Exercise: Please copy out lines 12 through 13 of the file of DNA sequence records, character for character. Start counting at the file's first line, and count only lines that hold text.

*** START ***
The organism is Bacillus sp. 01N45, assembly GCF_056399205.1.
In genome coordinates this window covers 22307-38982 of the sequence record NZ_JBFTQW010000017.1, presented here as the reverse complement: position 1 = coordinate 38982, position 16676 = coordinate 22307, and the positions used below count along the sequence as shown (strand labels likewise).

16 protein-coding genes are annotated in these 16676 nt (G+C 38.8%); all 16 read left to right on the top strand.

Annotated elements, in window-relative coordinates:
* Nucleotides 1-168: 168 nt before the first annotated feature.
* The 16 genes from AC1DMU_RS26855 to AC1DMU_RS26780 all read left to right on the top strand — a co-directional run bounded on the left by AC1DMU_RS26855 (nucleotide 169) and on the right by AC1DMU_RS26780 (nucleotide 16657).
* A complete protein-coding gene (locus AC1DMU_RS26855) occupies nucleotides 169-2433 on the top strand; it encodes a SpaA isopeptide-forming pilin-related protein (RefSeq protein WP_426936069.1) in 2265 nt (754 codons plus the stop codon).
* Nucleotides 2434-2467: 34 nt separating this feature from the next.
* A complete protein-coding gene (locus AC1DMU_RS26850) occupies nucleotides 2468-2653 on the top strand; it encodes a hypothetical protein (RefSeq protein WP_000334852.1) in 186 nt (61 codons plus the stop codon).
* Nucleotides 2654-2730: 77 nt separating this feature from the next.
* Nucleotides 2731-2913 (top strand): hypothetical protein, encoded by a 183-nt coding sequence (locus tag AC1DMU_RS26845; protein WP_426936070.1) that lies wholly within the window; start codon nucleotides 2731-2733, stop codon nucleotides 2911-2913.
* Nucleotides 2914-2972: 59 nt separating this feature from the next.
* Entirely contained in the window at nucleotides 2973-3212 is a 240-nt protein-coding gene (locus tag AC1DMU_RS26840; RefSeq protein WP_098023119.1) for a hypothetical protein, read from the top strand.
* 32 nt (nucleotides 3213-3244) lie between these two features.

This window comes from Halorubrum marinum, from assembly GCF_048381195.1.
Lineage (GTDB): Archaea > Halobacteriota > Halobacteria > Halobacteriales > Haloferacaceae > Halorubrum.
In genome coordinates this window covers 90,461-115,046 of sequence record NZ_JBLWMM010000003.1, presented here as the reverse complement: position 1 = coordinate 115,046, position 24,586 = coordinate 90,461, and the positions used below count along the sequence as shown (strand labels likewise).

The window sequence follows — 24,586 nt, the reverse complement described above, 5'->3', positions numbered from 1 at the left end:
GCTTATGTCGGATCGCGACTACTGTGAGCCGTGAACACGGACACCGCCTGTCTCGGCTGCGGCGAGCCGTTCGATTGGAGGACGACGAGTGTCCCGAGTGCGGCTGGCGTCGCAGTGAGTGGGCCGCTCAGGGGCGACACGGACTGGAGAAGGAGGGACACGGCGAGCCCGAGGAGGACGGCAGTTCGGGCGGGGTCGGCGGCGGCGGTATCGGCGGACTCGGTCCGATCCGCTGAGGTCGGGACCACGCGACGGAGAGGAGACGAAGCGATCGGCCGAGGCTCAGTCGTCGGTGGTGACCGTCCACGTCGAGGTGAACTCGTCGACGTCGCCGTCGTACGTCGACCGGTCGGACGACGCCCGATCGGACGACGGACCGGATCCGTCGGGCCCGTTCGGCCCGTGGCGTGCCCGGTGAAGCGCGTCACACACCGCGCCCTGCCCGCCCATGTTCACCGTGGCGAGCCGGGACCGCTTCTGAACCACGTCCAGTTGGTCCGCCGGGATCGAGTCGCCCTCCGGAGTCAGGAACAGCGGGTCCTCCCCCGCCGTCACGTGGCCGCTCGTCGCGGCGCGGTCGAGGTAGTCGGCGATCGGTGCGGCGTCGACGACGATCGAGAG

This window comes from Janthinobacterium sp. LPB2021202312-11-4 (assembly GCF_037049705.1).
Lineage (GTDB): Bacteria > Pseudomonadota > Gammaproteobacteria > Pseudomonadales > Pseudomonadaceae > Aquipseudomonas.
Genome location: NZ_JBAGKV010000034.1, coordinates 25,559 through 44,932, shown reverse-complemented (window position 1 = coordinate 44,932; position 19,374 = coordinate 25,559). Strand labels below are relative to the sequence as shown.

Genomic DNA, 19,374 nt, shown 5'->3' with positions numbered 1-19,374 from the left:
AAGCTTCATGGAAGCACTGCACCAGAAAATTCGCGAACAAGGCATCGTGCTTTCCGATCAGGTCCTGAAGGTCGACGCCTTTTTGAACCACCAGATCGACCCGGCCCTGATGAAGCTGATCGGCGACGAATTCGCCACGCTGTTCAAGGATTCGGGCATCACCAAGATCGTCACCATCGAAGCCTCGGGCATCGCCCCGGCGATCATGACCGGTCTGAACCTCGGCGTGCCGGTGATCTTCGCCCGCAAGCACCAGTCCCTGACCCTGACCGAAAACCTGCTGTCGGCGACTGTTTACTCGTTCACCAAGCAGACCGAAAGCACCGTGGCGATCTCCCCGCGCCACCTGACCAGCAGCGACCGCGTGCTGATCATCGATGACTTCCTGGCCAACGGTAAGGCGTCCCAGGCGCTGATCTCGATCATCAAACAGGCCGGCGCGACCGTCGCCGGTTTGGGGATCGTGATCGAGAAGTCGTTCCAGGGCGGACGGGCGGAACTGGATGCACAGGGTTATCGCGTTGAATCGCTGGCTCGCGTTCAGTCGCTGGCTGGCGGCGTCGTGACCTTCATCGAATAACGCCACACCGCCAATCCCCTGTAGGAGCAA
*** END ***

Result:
* Nucleotides 2914-2972: 59 nt separating this feature from the next.
* Entirely contained in the window at nucleotides 2973-3212 is a 240-nt protein-coding gene (locus tag AC1DMU_RS26840; RefSeq protein WP_098023119.1) for a hypothetical protein, read from the top strand.